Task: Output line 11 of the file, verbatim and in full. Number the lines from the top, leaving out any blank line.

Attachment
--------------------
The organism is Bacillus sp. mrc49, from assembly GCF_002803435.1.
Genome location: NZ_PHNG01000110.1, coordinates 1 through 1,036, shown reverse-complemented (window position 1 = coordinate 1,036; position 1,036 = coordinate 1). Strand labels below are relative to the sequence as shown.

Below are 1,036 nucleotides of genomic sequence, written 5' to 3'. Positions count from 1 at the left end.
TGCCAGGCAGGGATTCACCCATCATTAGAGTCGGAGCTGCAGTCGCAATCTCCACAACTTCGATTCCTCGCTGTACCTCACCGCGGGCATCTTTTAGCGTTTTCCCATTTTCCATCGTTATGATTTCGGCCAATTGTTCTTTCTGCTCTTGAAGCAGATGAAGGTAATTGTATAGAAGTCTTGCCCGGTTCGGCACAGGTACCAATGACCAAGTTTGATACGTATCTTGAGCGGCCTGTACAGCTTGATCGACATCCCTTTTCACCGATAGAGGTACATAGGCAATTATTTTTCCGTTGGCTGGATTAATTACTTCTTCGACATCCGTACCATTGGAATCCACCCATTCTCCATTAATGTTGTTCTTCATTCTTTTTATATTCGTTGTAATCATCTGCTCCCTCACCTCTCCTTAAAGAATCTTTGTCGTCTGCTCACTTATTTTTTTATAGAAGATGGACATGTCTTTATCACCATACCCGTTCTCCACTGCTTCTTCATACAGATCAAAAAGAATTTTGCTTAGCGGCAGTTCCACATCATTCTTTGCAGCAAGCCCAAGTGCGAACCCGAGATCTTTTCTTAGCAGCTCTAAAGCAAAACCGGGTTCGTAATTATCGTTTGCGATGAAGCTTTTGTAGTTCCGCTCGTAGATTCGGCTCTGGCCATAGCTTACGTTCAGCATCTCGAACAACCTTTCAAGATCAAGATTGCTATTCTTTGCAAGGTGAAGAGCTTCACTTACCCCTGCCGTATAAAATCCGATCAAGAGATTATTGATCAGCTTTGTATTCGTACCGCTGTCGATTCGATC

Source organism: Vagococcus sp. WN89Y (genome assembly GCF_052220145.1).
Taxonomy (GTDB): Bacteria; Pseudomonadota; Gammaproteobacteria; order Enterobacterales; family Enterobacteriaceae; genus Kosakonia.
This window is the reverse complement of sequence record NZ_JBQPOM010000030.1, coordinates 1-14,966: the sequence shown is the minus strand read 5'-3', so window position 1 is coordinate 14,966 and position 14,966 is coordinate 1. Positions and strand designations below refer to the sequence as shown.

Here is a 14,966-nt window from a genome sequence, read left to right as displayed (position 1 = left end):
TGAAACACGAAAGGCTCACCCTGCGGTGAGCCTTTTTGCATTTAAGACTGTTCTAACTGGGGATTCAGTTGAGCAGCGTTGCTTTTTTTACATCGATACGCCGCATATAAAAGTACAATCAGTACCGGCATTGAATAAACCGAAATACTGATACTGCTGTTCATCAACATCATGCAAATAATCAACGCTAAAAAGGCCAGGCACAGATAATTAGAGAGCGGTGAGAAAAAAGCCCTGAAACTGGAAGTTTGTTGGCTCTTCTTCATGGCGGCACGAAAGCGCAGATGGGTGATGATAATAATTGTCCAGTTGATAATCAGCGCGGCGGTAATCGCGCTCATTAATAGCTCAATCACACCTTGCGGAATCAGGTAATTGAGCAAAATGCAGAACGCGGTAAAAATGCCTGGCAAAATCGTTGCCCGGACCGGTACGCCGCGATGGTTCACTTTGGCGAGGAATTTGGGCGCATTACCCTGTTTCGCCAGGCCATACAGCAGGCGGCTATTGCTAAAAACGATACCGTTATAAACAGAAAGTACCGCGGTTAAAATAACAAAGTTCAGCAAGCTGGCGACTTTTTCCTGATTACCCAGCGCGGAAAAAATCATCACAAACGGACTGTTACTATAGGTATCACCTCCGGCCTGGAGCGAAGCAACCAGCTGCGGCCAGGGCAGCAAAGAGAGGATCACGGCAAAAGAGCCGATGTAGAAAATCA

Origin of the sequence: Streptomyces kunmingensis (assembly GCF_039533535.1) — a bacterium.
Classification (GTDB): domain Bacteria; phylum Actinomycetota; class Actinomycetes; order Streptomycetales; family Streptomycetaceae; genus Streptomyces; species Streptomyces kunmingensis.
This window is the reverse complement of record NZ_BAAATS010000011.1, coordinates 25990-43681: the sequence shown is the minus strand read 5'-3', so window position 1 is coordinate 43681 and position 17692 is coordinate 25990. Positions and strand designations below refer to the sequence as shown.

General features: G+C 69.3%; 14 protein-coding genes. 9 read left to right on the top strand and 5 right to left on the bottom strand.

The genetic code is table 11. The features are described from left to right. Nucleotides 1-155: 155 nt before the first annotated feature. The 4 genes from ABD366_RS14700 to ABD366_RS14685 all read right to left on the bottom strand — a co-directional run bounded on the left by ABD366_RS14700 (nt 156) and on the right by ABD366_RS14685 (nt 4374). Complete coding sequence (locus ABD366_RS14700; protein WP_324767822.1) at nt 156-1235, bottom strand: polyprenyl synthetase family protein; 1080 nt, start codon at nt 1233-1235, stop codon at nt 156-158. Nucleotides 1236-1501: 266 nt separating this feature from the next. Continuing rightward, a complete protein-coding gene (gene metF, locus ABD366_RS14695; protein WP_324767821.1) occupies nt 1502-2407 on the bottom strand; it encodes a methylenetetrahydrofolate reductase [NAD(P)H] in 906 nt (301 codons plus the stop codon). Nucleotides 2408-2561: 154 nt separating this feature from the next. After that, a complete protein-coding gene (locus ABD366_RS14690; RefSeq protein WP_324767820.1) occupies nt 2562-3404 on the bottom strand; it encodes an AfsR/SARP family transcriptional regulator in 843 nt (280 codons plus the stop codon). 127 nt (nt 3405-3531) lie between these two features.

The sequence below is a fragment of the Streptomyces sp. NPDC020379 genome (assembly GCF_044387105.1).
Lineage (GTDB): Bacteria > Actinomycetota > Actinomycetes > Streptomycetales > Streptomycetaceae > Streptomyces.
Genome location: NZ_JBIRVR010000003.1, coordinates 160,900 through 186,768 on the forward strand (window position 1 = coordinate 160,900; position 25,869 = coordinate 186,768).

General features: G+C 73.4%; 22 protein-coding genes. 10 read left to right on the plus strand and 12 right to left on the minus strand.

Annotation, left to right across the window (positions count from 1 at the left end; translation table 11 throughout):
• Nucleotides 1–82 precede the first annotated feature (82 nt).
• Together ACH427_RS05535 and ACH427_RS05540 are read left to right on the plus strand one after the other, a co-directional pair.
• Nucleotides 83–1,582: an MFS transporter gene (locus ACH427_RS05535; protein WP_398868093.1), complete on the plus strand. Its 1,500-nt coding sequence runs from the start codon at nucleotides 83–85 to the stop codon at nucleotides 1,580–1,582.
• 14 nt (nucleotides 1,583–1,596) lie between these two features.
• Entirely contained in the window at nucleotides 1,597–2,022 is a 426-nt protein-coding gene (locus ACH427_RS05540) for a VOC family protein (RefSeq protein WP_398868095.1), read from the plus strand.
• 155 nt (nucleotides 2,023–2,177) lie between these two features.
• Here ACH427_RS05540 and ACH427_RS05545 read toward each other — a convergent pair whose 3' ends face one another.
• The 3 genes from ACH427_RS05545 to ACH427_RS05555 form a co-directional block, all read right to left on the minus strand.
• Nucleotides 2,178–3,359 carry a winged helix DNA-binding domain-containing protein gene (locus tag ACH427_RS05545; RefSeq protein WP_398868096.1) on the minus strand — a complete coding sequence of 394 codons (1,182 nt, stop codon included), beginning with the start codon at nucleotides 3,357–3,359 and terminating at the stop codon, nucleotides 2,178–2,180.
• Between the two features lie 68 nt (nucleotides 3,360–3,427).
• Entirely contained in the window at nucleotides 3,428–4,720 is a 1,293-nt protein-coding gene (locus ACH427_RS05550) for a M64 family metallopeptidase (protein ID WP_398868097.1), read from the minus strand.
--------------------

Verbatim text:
Classification (GTDB): domain Bacteria; phylum Actinomycetota; class Actinomycetes; order Streptomycetales; family Streptomycetaceae; genus Streptomyces; species Streptomyces kunmingensis.